My Cancer Starving Diet

To get a basic understanding of the role diet can play in cancer, watch this Ted Talk, Can we eat to starve cancer? by Dr William Li, and then What the Health on Netflix. Or Plant Pure Nation on Youtube.

I’d describe myself now as 95% vegan. I’m plant-based and dairy free, and I have a low-glycemic (GI) diet. I cook everything from scratch.

Out for lunch with Georgia

This has been a gradual process since September 2018, where I decided to move towards a Mediterranean way of eating. Over the last two years, I have learnt a lot and narrowed my diet down to what I believe to be optimal for starving cancer. This is what my daily diet looks like:

12-1pm – Breakfast or Lunch

  • Whole porridge oats with chia and flax seeds. I use almond or oat milk, and have berries on top.
  • Home-made houmus and guacamole with a large green salad, including broccoli and good fats like avocado. I might also have some sourdough bread with this and home-made soup, or vegan cheese (I like the Tesco Jalapeño one!)

Because I fast in the morning, I have either one of these around lunchtime. This helps to rest my liver as I have tumours there. It’s also important for starving cancer. I have a large portion and if I’m still hungry after my porridge, I might also have the salad if I need it.

6pm – Evening Meal

Examples of what I might have are:

  • Aubergine Chilli
  • Malaysian-style curry
  • Risotto
  • Wholegrain pasta dishes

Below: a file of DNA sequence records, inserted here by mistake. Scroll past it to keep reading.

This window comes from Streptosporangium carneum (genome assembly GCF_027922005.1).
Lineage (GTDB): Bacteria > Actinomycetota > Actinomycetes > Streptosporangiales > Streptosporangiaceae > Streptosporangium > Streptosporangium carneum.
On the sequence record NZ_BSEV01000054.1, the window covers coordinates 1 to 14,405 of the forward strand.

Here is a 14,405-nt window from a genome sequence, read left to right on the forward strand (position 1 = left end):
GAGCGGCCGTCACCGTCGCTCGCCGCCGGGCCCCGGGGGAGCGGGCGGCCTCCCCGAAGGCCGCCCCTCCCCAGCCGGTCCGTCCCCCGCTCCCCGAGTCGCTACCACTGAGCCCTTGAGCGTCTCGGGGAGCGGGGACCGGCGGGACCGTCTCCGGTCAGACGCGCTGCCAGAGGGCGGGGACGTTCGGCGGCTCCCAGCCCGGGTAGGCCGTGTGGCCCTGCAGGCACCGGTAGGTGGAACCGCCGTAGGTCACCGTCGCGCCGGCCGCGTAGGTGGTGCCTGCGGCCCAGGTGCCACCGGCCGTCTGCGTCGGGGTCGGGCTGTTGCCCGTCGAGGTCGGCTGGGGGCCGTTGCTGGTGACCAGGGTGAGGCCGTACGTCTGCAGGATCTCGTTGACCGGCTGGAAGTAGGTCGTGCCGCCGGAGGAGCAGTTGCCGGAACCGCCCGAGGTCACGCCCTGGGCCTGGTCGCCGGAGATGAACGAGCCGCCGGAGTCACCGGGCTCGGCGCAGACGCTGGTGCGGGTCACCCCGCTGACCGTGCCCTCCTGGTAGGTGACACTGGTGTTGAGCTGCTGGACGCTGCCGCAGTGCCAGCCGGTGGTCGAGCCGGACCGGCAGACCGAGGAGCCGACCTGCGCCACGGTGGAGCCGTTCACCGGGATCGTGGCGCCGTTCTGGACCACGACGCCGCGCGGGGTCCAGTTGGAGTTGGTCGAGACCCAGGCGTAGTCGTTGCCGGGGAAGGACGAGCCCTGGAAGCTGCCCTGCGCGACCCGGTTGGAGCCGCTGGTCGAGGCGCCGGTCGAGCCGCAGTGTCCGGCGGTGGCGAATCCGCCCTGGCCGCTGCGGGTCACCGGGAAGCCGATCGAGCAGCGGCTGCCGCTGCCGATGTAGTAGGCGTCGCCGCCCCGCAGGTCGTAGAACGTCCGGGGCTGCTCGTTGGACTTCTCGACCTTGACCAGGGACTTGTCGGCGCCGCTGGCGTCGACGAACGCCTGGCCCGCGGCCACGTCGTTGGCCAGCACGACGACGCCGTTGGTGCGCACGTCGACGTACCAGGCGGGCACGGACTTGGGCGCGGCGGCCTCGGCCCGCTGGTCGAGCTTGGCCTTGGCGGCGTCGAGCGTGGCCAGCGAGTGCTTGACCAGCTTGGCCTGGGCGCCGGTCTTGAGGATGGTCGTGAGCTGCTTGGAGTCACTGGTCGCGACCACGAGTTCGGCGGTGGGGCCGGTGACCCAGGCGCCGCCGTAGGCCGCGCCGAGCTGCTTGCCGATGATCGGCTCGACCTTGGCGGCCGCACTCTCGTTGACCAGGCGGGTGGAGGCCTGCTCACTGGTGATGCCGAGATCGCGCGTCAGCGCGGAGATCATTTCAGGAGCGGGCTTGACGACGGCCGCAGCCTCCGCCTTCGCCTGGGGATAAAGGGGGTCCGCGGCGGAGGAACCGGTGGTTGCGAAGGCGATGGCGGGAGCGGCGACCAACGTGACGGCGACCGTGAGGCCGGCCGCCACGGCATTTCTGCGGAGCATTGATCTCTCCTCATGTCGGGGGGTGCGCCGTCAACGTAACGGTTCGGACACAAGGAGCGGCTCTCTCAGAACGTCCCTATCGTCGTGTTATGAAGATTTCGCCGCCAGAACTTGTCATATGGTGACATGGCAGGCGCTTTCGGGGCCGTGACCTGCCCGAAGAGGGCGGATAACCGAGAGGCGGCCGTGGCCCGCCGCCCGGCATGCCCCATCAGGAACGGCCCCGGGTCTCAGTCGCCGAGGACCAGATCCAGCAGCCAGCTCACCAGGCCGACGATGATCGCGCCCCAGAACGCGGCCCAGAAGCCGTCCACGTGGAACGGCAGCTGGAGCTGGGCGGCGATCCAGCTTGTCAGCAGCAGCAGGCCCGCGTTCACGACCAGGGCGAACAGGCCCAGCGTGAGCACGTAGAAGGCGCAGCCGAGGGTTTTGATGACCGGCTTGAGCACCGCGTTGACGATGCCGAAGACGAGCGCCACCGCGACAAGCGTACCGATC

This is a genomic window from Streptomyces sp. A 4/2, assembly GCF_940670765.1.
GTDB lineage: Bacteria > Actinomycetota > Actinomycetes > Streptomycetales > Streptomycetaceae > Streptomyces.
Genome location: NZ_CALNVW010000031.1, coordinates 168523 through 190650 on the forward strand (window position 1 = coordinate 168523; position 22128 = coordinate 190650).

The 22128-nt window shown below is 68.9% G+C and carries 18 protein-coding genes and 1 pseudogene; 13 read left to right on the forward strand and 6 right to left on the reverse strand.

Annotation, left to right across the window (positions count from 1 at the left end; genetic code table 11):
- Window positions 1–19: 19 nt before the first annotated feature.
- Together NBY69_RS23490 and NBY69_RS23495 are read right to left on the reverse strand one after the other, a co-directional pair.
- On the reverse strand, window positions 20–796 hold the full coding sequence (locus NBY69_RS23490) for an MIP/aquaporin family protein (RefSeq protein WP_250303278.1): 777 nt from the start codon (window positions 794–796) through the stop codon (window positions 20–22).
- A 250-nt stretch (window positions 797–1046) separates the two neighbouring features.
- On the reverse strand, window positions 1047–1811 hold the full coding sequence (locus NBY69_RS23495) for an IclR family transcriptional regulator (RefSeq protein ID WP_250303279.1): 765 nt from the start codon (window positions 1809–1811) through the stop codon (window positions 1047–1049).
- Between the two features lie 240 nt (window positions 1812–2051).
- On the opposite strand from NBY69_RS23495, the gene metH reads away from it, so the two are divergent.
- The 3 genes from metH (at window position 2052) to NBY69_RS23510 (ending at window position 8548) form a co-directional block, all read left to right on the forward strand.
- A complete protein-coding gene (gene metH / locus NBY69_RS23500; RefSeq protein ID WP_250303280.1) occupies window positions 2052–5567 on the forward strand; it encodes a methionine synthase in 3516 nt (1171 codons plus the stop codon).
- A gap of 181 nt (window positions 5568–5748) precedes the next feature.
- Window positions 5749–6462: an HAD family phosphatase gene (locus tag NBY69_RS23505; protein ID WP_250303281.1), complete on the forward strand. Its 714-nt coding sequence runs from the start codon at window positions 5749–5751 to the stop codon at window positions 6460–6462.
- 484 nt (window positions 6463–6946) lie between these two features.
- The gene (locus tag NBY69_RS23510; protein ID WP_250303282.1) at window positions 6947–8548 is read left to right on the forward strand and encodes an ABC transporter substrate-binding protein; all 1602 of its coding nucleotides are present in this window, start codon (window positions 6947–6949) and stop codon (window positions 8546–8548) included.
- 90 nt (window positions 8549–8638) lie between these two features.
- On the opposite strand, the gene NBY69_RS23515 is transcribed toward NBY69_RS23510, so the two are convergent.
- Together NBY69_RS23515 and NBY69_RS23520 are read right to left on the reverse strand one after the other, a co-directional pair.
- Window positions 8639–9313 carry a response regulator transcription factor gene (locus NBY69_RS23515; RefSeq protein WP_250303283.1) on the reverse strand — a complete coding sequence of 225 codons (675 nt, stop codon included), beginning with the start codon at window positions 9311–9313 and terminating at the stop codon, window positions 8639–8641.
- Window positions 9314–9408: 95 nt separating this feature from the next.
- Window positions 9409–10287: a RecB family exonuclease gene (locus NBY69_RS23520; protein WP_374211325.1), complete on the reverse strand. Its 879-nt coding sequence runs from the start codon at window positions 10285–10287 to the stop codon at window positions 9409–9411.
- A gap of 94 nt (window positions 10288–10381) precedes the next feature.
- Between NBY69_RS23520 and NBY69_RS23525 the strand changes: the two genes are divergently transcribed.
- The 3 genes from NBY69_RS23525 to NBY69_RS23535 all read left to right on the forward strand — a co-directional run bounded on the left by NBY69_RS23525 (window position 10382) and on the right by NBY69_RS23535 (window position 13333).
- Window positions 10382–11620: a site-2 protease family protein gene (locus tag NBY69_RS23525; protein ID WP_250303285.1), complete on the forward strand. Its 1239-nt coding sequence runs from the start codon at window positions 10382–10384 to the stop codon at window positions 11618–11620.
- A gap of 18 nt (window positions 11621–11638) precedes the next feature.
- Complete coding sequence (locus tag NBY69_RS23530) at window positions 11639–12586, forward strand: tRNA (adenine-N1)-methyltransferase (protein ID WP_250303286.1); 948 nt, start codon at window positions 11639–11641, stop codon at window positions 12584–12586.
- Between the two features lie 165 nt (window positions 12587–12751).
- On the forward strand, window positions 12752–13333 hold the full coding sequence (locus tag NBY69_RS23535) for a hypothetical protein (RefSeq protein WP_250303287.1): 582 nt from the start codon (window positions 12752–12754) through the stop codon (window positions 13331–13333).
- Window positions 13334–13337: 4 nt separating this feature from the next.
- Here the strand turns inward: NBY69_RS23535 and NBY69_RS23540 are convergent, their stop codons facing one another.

• Vegan spaghetti Bolognese
  • Bosh vegan Korma
  • Lentil-based dishes
  • Mushroom stroganoff

Dinners are always cooked from scratch, I often listen to a podcast related to cancer while I cook. A great resource for recipes is the Forks over Knives website.

Desserts/Snacks

  • Apple and peanut butter
  • Dark chocolate covered rice cakes
  • Dark chocolate (make sure its vegan)
  • Home-bread banana bread
  • Oat pancakes with coconut yoghurt and fresh berries

Smoothies – a great way to add fibre and nutrients and also dealing with any urge to snack. I’m not hugely keen on them but I know they have a lot of value. Typical smoothies could be avocado-based, carrot, apple and ginger, but I also do one with sprouting broccoli which I grow myself because it is very potent with sulforaphane. The recipe is:

  • Sprouting broccoli
  • Almond milk
  • Black seed oil
  • Green matcha powder
  • Black pepper

It’s not delicious but is hugely beneficial for health.

What not to Eat

I avoid all meat, dairy, alcohol and processed foods because I believe they feed my cancer cells. This is a list to simplify:

  • No sugar (inc. white potatoes, white wine, simple carbs like white bread)
  • No dairy (occasionally I might have a sprinkle of parmesan cheese but that is the only deviation)
  • No alcohol (on holiday I might have one glass of red wine)
  • No meat (inc. bacon, sausages or processed meats as there is evidence to show they are carcinogenic i.e. they act like cigarettes in your body)
  • No artificial sweeteners
  • No processed foods or ready meals (occasionally I might have some shop-bought veggie sausages)

It’s definitely an adjustment from meat and dairy based cooking. It’s not something I had done before. Or would have approved of. The best plan is to get some vegan recipe books, or just google them, and gradually start adding in some new meals. Don’t expect to do it overnight, because that will be too much.

There are times when I cheat, and don’t blame yourself for doing it. But 99% of the time this is what I stick to. And it’s paying off.

Me with a healthy BMI for the first time in years

Read more from Starving Mums Cancer

Our story

Where to Start

The Documentary

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